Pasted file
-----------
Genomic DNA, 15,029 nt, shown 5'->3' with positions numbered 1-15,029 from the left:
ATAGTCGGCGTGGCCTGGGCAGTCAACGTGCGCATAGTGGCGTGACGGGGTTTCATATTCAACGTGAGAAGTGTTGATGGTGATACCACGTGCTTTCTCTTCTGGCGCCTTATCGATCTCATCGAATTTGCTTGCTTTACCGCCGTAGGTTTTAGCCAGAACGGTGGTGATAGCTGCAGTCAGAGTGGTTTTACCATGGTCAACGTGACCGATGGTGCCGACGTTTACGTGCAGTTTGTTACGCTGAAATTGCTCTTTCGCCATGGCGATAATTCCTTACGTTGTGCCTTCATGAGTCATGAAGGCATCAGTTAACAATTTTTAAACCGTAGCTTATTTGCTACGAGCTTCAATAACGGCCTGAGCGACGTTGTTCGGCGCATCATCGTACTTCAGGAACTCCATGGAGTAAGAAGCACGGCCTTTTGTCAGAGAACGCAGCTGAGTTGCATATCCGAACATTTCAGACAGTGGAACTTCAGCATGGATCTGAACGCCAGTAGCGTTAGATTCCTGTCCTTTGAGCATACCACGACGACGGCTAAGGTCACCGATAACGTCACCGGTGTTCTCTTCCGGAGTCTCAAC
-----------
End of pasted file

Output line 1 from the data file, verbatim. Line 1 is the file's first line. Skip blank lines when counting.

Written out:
Genomic DNA, 15,029 nt, shown 5'->3' with positions numbered 1-15,029 from the left: